Dear Editor,

On April 27, 2017, The Col­legian pub­lished an opinion piece that encouraged Hillsdale to sec­u­larize. The article entitled “The Impor­tance of Identity: Why Hillsdale College Should Con­sider Sec­u­lar­ization” explained the reasons to sec­u­larize if Hillsdale wishes to con­tinue its pursuit of truth.

Sec­u­lar­izing Hillsdale would be a mistake. Free Will Bap­tists founded Hillsdale. The college’s founders were Chris­tians and put their beliefs and values into its cre­ation. The college is a result of the Chris­tians who struggled to build this school and the values they instilled into its founding.

If we sec­u­larize Hillsdale after nearly 175 years of Christian influence, we are whole­heartedly rejecting the Christian values on which this school was founded. If Hillsdale sec­u­larized, it would change the insti­tution on a fun­da­mental level.

No longer would Hillsdale tie itself to timeless spir­itual truths but would open the door for many dan­gerous teachings to enter.

Other schools have gone this dis­as­trous direction and Yale is a prime example. William F. Buckley Jr. describes the shift away from free speech that fol­lowed with Yale’s increasing sec­u­lar­ization and Nathan Harden speaks of the various forms of promis­cuity that have invaded Yale’s halls since the school has turned away from its founding. There might be argu­ments that Yale is an exception and that we would not fall into similar straits, but I see no evi­dence for this assertion.

Sec­u­lar­ization also would make the statement that Hillsdale views Chris­tianity and its values to be false. Hillsdale claims Christian values are a part of the intel­lectual and spir­itual foun­dation on which it stands.

When I ini­tially visited the school, one of the admis­sions coun­selors said the Judeo-Christian tra­dition of morals is as fun­da­mental to Hillsdale as the Greco-Roman tra­dition of gov­ernment. With Hillsdale so closely tied to the Judeo-Christian tra­dition, sec­u­lar­ization would mean that we are declaring this tra­dition to be false.

One argument in favor of Hillsdale sec­u­lar­izing is that our college is missing out on potential stu­dents that would find Hillsdale’s Christian atmos­phere uninviting.

If Hillsdale is willing to sell one of its core values for the sake of attracting a few potential stu­dents, we may as well disavow other core values that might dis­courage potential stu­dents. Should our eco­nomics department begin teaching com­munism? Should our phi­losophy department begin teaching moral rel­a­tivism so as to encourage potential stu­dents of these mindsets to attend? If we are unwilling to abandon other core values, then we cannot con­sider setting aside our reli­gious values simply because potential stu­dents might dislike them.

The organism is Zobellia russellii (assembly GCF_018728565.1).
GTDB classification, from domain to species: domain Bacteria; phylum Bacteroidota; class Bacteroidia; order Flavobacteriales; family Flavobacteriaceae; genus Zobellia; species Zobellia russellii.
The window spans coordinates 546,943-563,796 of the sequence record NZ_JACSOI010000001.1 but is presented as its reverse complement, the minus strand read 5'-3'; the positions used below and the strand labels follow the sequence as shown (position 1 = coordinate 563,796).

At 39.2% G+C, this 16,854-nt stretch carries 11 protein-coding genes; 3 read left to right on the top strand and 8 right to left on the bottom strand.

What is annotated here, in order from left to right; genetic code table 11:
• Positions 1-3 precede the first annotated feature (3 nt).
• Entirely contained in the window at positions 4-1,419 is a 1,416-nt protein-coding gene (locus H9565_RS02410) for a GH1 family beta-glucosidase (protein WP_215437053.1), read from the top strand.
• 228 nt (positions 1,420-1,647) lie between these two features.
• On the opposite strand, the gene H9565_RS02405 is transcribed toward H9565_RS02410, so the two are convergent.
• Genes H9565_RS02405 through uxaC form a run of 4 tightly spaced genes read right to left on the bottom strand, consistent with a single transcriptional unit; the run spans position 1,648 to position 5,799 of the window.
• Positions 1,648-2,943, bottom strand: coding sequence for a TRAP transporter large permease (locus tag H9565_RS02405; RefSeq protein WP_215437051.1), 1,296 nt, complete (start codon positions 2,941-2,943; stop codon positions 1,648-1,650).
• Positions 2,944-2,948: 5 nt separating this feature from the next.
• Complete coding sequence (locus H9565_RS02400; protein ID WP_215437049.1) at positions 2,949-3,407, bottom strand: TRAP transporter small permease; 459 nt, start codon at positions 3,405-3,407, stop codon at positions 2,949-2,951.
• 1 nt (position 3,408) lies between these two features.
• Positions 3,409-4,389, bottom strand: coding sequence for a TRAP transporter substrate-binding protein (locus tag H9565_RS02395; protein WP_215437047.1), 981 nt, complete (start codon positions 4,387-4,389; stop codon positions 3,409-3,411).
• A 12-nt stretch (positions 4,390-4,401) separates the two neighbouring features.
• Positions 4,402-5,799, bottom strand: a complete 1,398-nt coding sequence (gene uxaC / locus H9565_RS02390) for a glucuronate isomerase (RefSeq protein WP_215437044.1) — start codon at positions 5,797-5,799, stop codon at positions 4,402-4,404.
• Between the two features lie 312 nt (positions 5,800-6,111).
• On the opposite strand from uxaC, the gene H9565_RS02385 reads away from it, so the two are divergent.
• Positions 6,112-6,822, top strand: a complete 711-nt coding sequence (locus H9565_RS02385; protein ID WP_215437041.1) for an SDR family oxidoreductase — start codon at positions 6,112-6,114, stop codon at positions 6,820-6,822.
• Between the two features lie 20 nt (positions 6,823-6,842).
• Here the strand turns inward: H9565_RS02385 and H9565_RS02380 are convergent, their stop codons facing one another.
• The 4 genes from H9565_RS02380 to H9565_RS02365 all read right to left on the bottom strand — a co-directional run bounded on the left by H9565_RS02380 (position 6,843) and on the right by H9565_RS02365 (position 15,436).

Another argument for sec­u­lar­ization is that Hillsdale is choosing to sell their values to wealthy Christian donors by not sec­u­lar­izing. Buckley has also noted that for private col­leges, alumni and donors hold an incredible amount of influence over the ide­ology of the college since it is their gen­erosity that allows the school to operate.

Some might argue Hillsdale is selling itself out to donors in this way, but it is the donors that allow Hillsdale to exist and fund the schol­ar­ships and financial aid the vast majority of our stu­dents receive. I am unaware of a vast wave of indi­viduals who are waiting to replace the funding that would be lost from Christian donors. Even if there existed such a group, we simply changed one master for another, one that abandons our founding prin­ciples.


Andrew Simpson is a sophomore studying the liberal arts.


  • James

    Andrew, I hate to tell you this, but Hillsdale was a secular school. It is only recently that the admin­is­tration made the decision to begin calling it a Christian school. The honor code, christian school identify, con­sti­tution as required study…all a these are new affec­ta­tions for the purpose of attracting a few potential new stu­dents and donors.